A most insightful piece by architect Mark Hinshaw in Crosscut on urban construction, patterns, and personal preferences. Both Millennials and Boomers are flocking to the cities, Seattle being one of them. Unlike our parents, we shun the suburbs and sprawl. Well, not all of us, certainly, as the clogged freeways attest. Hinshaw:
…In a sense, Seattle is a victim of its own success. With all the articles and rankings touting its culture, its music, its natural setting and its high-paying jobs are we really surprised that so many people want to move here? Even corporations that previously located in outlying areas — Weyerhaeuser, Facebook and Expedia, for example — are piling on.
The pace of development here has also been fueled by dramatic changes in the national demographic makeup. Households are smaller but more numerous. Boomers, who make up a quarter of the population, are downsizing and opting for more compact dwellings in urban places that offer transit, cultural amenities and high-quality health care. Millennials, another 25 percent of the population, are eschewing the suburbs in favor of density, diversity and public transit that only urban places offer.
As for new families departing cities for the house-cum-garage-cum-fenced-yard, Hinshaw suggests otherwise:
…In sharp contrast to past generations, Millennials are putting off marriage and kids. Moreover, their values are rooted in lifestyles that only denser urban places can provide.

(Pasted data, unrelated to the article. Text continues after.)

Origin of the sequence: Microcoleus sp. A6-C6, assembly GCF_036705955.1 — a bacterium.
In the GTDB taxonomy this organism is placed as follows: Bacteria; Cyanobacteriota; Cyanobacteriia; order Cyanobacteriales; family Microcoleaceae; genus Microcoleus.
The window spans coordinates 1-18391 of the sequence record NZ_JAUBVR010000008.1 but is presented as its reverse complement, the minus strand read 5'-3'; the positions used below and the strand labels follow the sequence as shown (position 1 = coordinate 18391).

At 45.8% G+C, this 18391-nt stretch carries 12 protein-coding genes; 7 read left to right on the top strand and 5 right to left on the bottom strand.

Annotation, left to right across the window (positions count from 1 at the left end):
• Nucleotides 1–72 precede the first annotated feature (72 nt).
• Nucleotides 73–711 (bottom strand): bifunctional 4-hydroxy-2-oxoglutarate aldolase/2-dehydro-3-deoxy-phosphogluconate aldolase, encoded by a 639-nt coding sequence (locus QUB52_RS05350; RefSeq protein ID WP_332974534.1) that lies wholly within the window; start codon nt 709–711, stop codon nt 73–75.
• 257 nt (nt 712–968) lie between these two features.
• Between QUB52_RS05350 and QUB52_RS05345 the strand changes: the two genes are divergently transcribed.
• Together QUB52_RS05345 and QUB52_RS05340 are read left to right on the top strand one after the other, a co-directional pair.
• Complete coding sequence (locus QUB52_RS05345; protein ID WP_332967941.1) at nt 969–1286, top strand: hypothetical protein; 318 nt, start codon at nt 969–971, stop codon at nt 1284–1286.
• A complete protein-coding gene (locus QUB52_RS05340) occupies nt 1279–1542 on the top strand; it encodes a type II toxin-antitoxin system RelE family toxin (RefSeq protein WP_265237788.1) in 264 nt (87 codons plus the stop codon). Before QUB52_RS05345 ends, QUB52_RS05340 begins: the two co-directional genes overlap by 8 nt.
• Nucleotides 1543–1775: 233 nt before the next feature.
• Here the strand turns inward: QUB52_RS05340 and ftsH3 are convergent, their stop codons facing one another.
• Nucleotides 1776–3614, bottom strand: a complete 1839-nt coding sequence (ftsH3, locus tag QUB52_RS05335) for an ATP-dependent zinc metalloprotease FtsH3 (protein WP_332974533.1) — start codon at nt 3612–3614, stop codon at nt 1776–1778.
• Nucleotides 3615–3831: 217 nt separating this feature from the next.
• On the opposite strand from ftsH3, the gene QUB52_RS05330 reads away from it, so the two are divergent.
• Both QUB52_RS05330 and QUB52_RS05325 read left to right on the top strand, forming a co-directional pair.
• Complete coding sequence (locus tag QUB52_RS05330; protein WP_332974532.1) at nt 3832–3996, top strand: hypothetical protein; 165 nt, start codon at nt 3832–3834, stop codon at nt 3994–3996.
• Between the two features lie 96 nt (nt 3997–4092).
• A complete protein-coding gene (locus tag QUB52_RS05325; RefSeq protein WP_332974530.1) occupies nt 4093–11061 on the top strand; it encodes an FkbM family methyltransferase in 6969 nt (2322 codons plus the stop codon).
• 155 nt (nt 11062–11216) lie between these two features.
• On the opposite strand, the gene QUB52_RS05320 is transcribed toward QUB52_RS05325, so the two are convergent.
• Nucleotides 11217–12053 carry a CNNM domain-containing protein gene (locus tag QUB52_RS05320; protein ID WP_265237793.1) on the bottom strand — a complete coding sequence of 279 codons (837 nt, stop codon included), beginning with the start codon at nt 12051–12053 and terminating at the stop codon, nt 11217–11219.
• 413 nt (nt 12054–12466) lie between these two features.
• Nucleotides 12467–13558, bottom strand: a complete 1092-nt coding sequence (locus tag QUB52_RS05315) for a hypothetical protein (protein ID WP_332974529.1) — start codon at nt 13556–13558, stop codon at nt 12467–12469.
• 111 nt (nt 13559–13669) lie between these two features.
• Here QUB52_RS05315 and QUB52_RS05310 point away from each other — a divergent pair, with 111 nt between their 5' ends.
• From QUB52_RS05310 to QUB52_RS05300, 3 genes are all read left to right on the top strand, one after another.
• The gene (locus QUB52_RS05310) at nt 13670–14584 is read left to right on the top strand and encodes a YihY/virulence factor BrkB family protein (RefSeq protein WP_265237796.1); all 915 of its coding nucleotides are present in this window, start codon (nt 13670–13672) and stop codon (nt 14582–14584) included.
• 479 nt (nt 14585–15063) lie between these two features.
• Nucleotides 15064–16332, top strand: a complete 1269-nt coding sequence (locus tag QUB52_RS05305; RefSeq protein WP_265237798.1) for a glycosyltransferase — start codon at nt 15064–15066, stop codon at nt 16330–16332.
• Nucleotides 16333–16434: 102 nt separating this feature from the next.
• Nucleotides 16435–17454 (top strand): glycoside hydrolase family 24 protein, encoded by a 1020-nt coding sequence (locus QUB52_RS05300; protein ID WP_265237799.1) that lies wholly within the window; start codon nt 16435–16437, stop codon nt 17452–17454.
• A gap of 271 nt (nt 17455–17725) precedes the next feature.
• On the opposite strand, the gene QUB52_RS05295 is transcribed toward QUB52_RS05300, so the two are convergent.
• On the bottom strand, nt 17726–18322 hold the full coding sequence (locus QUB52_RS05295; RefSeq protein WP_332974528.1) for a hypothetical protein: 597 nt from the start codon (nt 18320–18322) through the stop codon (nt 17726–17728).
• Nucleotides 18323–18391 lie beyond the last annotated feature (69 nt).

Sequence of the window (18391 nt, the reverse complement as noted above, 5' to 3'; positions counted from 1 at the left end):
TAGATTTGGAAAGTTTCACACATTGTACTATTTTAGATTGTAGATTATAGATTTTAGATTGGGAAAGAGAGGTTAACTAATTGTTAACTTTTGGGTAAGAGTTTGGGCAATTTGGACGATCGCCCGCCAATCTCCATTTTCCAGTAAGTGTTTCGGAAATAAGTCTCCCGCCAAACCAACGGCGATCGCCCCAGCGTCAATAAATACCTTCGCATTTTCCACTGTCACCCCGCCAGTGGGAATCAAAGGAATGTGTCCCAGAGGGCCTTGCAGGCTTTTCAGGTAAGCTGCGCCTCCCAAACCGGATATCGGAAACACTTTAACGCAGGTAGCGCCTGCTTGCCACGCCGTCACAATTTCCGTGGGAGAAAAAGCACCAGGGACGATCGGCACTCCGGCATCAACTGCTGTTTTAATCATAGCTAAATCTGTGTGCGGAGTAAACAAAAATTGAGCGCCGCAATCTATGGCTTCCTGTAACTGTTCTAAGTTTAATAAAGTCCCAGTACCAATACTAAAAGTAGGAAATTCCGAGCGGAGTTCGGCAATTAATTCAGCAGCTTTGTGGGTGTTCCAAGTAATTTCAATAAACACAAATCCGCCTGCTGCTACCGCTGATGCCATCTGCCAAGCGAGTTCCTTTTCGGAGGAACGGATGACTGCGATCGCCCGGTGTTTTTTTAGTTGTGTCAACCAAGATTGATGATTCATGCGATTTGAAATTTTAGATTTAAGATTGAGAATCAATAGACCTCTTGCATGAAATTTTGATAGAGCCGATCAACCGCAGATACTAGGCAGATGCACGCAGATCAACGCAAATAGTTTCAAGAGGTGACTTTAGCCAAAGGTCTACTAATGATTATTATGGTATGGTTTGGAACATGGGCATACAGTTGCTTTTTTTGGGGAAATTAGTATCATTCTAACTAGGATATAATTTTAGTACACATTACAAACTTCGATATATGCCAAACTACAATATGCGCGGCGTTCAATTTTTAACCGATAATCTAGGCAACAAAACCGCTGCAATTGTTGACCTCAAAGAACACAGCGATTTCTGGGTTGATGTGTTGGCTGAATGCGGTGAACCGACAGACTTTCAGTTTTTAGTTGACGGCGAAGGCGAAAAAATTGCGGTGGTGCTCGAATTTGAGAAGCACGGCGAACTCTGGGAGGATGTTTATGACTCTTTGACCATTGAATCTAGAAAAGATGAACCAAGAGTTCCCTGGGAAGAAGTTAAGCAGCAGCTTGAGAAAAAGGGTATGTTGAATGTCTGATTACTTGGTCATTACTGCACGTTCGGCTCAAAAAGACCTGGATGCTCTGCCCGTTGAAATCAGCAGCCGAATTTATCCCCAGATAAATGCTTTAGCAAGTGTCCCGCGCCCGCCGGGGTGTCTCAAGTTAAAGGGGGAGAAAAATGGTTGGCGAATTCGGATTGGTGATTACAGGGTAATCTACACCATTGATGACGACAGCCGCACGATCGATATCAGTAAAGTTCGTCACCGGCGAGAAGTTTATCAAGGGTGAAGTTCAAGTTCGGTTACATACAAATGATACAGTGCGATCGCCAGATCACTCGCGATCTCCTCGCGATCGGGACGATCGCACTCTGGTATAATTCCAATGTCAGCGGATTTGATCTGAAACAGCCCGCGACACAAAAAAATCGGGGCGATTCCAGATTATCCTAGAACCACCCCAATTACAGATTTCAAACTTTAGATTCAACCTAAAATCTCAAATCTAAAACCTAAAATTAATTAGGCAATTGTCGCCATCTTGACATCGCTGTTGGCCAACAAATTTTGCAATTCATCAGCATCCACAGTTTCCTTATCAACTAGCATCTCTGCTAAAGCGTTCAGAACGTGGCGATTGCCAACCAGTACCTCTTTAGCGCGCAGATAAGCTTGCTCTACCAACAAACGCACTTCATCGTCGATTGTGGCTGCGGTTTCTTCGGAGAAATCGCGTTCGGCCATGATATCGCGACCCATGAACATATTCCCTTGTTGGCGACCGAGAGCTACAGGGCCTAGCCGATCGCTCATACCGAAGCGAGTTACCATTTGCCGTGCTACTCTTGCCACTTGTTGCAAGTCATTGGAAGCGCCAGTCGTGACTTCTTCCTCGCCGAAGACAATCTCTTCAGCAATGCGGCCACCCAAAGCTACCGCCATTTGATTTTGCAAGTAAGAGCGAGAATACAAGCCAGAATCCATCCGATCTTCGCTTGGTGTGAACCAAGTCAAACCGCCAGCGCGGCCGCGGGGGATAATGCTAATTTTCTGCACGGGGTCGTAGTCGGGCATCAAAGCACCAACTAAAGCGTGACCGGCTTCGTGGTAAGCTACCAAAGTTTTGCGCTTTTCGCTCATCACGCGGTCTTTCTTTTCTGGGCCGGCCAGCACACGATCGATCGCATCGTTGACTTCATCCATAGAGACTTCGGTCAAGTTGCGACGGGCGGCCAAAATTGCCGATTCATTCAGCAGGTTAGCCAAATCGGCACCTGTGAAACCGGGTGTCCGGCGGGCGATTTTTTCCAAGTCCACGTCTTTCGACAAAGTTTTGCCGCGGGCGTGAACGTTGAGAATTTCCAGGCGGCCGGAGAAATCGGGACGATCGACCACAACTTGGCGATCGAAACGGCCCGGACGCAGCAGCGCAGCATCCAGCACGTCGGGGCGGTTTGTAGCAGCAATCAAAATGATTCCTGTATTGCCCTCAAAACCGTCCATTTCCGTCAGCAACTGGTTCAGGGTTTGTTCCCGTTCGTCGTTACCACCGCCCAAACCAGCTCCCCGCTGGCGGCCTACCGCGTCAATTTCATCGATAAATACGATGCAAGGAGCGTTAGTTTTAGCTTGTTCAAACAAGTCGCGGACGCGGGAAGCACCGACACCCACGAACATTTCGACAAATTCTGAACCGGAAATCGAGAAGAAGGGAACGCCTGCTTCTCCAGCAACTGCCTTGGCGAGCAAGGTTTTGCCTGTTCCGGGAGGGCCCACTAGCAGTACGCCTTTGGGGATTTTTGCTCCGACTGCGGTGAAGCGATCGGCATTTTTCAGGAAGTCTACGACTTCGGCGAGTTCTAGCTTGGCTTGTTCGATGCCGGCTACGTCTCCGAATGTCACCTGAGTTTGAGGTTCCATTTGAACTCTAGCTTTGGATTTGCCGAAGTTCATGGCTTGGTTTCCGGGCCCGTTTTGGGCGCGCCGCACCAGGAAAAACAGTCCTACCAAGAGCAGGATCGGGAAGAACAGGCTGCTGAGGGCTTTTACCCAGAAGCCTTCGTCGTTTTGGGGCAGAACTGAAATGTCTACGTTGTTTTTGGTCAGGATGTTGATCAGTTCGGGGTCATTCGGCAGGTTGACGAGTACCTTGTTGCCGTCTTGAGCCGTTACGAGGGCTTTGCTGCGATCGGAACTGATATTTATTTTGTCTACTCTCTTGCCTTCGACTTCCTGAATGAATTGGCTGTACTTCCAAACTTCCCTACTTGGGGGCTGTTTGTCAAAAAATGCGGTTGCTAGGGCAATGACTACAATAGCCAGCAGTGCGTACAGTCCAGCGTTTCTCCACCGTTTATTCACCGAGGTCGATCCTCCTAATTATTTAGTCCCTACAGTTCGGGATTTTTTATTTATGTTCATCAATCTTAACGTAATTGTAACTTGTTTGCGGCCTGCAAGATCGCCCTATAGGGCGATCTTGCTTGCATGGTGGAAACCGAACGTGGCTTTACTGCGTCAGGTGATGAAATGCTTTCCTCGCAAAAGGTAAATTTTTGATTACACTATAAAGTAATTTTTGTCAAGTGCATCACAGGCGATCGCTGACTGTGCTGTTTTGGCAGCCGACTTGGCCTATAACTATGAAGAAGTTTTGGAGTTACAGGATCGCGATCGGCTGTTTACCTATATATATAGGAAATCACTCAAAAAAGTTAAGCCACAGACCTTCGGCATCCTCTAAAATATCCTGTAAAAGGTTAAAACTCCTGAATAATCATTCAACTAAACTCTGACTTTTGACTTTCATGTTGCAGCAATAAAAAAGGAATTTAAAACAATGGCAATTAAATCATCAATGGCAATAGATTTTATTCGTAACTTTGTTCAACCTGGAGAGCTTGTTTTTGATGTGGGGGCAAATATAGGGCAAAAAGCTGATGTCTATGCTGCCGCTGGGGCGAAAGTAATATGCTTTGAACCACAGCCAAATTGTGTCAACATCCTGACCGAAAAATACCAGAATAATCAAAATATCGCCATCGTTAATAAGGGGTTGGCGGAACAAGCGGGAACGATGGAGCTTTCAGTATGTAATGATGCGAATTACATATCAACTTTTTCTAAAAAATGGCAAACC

We are seeing a sea change in the preferences of younger Americans. For one thing, Millennials are acutely aware of the environmental damage done to this country by five decades of outward expansion into an auto-dependent landscape. Climate change is only one negative outcome of those growth patterns.
But these preferences for denser patterns of development are being met with questionable design and inferior construction, as property owners scramble to keep up. New apartment complexes, often built with five stories of lumber, suffer under the wet and windy Northwest climate. Hinshaw:
Because wood expands and contracts in response to changes in weather and moisture content, certain types of rigid materials used on building surfaces pull apart at their seams, leaving cracks that wind-driven rain can penetrate. And penetrate it did.
Along with the accompanying mold and mildew, water damage led to massive insurance claims, litigation and costly repairs. For more than a decade, numerous buildings around Seattle were cocooned in plastic wrap while their exteriors were being reconstructed. As it turns out, only a few materials perform well when stretched across many floors of wood framing. Many of these materials, such as “Hardy” planks and metal sheeting, are, well, as boring as sheet rock, aesthetically speaking.
Hinshaw tells us that new materials are now available to withstand the soggy weather. We urbanites hope that developers and architects will offer better design.
I look forward to the second part of Hinshaw’s essay.
Here is part 2 of Hinshaw’s piece. He makes the case for shared walls.